Take the 2-minute tour ×
Stack Overflow is a question and answer site for professional and enthusiast programmers. It's 100% free, no registration required.

For the following code snippet I get the output as 1. I want to know how it came?

void main()
{
int x=10,y=20,z=5,i;
i=x<y<z;
printf("%d",i);
}
share|improve this question
add comment

7 Answers

up vote 7 down vote accepted

i=x<y<z;, gets interpreted as i=(x<y)<z, which in turn gets interpreted as i=1<z, which evaluates to 1.

share|improve this answer
    
Seems to be a rather common mistake, at least GCC (probably other compilers, too) prints out a warning, if warnings are enabled: warning: comparisons like 'X<=Y<=Z' do not have their mathematical meaning –  Saytonurn Mar 28 '11 at 17:06
add comment

10 is less than 20, resulting in 1, and 1 is less than 5, resulting in 1. C doesn't chain relational operators as some other languages do.

share|improve this answer
add comment

This is because your code evaluates as:

void main()
{
    int x=10,y=20,z=5,i;
    i=((x<y)<z); //(x<y) = true = 1, (1 < 5) = true
    printf("%d",i);
}
share|improve this answer
    
How can you change the code and talk about evaluation? –  al-Khwārizmī Mar 28 '11 at 13:56
    
I set braces for illustrate how compiler interpreted code –  Eugene Burtsev Mar 28 '11 at 14:01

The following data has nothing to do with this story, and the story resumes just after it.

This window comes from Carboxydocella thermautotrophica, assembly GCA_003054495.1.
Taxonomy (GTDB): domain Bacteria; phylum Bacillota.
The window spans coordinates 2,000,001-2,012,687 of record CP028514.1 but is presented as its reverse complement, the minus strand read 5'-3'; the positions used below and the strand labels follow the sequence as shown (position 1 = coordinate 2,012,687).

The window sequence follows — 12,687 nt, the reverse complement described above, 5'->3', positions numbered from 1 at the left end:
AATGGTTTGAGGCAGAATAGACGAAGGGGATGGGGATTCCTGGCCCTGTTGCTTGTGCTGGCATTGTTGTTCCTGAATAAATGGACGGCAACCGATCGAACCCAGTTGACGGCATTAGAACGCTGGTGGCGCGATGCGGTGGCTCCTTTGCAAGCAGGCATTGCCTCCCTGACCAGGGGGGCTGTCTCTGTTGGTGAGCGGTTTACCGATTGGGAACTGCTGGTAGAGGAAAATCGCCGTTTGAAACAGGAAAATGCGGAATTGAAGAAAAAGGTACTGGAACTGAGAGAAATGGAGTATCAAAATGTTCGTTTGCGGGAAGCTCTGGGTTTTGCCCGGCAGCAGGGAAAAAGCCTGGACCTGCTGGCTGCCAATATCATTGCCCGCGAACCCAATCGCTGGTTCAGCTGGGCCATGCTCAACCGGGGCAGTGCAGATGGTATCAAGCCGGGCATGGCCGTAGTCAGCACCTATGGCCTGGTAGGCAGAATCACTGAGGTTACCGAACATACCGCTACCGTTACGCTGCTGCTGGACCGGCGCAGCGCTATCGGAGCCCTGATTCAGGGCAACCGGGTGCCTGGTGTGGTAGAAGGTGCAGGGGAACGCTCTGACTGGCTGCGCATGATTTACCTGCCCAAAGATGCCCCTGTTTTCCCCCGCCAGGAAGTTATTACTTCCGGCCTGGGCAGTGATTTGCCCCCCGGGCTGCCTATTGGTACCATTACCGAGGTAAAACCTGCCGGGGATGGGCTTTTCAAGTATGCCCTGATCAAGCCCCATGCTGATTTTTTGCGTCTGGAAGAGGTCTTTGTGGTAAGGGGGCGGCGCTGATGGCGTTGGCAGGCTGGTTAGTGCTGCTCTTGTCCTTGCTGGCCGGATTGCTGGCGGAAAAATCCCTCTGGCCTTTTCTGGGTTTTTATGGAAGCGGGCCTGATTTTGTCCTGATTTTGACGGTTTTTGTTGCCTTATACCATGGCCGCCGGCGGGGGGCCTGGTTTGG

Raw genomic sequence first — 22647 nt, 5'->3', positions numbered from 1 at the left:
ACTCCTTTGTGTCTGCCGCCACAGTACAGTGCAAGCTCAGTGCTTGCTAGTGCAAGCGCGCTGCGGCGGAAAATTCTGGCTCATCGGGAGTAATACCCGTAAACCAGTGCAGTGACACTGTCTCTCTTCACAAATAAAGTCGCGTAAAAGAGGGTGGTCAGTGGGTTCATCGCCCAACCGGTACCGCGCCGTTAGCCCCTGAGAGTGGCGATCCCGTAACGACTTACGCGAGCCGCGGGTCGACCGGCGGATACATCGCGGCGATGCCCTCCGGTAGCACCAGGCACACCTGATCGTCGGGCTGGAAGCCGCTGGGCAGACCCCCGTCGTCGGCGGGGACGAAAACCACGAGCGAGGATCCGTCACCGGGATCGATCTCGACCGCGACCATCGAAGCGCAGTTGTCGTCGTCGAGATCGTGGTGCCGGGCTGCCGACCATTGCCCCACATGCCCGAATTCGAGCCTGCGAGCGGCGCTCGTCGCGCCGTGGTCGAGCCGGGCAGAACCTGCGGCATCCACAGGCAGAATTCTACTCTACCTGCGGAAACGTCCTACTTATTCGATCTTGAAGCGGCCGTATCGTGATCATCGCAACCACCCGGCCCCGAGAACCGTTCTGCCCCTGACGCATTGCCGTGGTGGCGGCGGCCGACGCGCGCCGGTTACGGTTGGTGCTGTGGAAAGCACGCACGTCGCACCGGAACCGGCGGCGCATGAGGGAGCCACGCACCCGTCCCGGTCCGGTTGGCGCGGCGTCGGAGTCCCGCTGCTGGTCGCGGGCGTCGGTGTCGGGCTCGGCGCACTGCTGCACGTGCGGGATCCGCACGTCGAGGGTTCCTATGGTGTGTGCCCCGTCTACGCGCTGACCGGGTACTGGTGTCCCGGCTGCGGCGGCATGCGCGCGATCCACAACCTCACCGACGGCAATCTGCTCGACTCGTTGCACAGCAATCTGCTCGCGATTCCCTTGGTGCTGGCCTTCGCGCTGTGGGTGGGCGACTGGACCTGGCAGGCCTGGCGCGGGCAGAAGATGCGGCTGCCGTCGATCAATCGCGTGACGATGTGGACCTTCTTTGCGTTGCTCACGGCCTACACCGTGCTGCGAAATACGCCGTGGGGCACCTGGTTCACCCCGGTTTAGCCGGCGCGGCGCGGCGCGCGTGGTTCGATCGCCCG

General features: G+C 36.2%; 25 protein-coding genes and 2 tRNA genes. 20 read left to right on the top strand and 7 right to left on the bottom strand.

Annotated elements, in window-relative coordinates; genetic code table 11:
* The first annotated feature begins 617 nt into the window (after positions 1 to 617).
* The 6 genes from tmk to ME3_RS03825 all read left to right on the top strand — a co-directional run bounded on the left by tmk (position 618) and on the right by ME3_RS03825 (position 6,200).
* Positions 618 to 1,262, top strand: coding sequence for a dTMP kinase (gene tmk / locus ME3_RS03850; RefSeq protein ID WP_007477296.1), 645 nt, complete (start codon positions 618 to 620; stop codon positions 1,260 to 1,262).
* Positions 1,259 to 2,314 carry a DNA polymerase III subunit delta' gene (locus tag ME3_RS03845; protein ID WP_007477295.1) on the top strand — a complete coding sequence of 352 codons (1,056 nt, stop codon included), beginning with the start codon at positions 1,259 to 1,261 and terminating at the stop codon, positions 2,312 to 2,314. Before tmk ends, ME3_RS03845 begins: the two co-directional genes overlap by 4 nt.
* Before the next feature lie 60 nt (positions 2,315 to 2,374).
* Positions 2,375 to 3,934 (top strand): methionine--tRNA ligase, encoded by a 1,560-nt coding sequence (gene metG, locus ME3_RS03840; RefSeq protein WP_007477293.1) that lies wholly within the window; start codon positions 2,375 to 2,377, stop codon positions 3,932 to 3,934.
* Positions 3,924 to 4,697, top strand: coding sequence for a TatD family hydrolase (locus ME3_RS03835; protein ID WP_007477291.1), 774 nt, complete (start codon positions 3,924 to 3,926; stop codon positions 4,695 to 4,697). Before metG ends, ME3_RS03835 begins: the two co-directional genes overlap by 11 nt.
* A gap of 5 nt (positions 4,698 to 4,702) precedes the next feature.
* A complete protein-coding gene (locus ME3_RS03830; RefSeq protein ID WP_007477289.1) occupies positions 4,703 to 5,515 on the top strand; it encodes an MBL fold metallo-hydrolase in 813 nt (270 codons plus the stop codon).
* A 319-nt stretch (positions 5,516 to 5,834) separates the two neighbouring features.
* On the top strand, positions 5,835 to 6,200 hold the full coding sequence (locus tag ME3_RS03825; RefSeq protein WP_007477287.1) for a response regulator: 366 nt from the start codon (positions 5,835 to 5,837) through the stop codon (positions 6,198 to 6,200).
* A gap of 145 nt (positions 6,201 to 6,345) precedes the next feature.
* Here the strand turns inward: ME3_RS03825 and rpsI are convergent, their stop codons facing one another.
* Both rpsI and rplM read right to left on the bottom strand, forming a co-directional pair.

add comment

what output did you want?

In C,

i = 2 < 3; //i == 1.
i = 4 < 3; //i == 0.

If condition evaluates to false, value returned is 0, and 1 otherwise.
Also, x < y < z will be evaluated as ((x < y) < z).

share|improve this answer
add comment
x<y // 1 as (10 < 20) will return 1
result of(x<y)<z // 1 as (1<5) will return 1 
share|improve this answer
add comment

Check this very very similar Example

share|improve this answer
add comment

It operates as follows: Since < is a logical expression, x<y i.e 10<20 is true i.e 1. So it becomes 1<z i.e 1<5 which is again true i.e. 1 which is assigned to i. So i is 1.

share|improve this answer
add comment

Your Answer

 
discard

By posting your answer, you agree to the privacy policy and terms of service.

Not the answer you're looking for? Browse other questions tagged or ask your own question.